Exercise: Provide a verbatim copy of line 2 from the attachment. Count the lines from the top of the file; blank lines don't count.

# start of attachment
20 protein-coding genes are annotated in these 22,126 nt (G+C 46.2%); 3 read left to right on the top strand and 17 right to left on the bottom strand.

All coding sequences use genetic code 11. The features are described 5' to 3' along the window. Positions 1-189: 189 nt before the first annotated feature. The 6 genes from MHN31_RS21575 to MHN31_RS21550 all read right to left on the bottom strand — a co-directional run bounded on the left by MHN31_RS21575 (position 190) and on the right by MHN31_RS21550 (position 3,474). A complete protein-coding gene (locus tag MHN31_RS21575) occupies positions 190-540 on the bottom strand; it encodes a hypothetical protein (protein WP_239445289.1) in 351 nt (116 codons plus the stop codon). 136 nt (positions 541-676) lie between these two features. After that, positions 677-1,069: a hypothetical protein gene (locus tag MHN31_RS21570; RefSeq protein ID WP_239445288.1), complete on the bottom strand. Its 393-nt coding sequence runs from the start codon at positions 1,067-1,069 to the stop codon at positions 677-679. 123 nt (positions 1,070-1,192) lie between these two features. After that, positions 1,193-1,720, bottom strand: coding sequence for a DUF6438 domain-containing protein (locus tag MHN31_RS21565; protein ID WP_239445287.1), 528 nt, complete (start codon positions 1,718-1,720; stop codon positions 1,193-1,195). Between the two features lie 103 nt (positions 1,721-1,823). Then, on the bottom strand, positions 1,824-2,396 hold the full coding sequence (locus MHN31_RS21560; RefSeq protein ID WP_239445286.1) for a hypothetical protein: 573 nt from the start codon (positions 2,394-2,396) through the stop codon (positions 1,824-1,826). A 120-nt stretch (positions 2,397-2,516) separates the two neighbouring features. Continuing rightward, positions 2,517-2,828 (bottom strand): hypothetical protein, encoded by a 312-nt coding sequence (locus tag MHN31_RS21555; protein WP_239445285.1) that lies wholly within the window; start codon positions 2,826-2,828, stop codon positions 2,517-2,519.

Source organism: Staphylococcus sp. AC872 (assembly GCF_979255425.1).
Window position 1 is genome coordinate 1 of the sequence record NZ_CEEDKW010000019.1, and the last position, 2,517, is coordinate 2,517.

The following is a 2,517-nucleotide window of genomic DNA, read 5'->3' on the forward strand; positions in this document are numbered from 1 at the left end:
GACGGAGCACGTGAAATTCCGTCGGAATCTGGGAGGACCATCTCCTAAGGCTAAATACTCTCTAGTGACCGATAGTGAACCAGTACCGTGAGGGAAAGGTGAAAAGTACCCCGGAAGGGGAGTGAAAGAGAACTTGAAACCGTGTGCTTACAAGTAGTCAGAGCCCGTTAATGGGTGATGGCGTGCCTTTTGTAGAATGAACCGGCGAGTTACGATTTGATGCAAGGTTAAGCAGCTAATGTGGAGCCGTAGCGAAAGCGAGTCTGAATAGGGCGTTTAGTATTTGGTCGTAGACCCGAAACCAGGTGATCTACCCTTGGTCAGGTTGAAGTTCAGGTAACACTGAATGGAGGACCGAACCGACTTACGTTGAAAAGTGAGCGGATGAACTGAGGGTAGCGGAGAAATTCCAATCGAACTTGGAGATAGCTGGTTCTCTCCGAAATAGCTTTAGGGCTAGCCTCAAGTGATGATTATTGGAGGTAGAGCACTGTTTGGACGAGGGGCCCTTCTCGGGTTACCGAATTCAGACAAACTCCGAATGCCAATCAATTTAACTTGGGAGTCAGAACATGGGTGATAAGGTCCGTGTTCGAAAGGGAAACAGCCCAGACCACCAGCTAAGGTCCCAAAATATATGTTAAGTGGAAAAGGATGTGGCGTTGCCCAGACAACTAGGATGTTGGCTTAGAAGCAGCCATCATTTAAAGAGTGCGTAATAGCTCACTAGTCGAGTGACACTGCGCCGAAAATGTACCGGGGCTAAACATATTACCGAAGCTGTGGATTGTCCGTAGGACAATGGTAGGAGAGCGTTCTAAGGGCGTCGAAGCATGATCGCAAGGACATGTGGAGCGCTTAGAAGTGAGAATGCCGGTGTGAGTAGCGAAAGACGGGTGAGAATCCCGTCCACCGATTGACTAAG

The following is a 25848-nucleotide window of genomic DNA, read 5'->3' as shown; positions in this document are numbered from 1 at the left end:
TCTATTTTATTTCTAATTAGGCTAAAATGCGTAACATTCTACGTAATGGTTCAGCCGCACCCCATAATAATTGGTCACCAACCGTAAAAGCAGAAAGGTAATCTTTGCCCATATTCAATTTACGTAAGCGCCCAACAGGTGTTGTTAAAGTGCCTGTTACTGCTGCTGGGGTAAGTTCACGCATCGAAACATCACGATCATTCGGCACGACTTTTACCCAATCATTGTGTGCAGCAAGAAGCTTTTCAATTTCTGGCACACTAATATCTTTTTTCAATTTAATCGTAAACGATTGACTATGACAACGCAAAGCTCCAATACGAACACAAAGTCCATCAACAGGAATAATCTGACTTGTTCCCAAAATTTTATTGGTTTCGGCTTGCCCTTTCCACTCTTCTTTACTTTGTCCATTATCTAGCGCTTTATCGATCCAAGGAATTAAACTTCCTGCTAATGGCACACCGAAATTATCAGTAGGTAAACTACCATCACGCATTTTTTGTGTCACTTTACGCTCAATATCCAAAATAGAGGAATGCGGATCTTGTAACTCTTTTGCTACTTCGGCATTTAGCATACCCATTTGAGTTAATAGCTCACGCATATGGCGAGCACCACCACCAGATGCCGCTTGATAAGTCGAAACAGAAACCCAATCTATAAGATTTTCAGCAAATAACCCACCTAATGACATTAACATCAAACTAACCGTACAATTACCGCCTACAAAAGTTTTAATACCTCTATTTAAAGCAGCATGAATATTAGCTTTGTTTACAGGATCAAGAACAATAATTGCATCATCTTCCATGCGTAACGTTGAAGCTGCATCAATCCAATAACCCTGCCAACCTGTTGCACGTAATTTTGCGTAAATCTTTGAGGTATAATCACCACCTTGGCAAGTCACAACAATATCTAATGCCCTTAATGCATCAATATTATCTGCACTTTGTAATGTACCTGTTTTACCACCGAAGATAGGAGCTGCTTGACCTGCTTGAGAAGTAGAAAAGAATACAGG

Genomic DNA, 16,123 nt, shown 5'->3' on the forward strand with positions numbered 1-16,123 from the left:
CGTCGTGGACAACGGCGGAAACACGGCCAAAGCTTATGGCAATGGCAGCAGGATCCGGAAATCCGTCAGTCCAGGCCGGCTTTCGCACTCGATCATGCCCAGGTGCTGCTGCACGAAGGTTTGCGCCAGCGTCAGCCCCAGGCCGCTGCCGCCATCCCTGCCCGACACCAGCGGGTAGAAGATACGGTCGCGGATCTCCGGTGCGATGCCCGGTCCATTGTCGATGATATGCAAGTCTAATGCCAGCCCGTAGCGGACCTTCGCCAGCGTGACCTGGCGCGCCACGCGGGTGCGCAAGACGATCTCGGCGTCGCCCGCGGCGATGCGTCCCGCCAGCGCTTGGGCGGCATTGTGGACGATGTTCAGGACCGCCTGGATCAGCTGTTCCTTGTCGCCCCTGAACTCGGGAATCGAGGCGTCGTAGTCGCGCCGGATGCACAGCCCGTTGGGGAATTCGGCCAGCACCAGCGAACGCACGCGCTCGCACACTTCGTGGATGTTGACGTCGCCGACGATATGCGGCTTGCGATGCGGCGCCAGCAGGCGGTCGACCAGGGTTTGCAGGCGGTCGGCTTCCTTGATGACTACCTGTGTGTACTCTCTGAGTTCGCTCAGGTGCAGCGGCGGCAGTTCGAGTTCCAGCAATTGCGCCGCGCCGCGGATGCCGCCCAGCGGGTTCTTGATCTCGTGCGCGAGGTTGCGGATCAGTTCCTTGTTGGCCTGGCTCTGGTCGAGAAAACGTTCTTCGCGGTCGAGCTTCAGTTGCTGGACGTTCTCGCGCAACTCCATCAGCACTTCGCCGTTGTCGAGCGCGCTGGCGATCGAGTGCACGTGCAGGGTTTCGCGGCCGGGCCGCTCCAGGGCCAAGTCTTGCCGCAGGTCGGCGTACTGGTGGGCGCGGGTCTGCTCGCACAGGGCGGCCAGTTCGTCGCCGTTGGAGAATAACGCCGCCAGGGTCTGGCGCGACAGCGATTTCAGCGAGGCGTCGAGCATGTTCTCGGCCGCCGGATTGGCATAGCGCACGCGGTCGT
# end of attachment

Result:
All coding sequences use genetic code 11. The features are described 5' to 3' along the window. Positions 1-189: 189 nt before the first annotated feature. The 6 genes from MHN31_RS21575 to MHN31_RS21550 all read right to left on the bottom strand — a co-directional run bounded on the left by MHN31_RS21575 (position 190) and on the right by MHN31_RS21550 (position 3,474). A complete protein-coding gene (locus tag MHN31_RS21575) occupies positions 190-540 on the bottom strand; it encodes a hypothetical protein (protein WP_239445289.1) in 351 nt (116 codons plus the stop codon). 136 nt (positions 541-676) lie between these two features. After that, positions 677-1,069: a hypothetical protein gene (locus tag MHN31_RS21570; RefSeq protein ID WP_239445288.1), complete on the bottom strand. Its 393-nt coding sequence runs from the start codon at positions 1,067-1,069 to the stop codon at positions 677-679. 123 nt (positions 1,070-1,192) lie between these two features. After that, positions 1,193-1,720, bottom strand: coding sequence for a DUF6438 domain-containing protein (locus tag MHN31_RS21565; protein ID WP_239445287.1), 528 nt, complete (start codon positions 1,718-1,720; stop codon positions 1,193-1,195). Between the two features lie 103 nt (positions 1,721-1,823). Then, on the bottom strand, positions 1,824-2,396 hold the full coding sequence (locus MHN31_RS21560; RefSeq protein ID WP_239445286.1) for a hypothetical protein: 573 nt from the start codon (positions 2,394-2,396) through the stop codon (positions 1,824-1,826). A 120-nt stretch (positions 2,397-2,516) separates the two neighbouring features. Continuing rightward, positions 2,517-2,828 (bottom strand): hypothetical protein, encoded by a 312-nt coding sequence (locus tag MHN31_RS21555; protein WP_239445285.1) that lies wholly within the window; start codon positions 2,826-2,828, stop codon positions 2,517-2,519.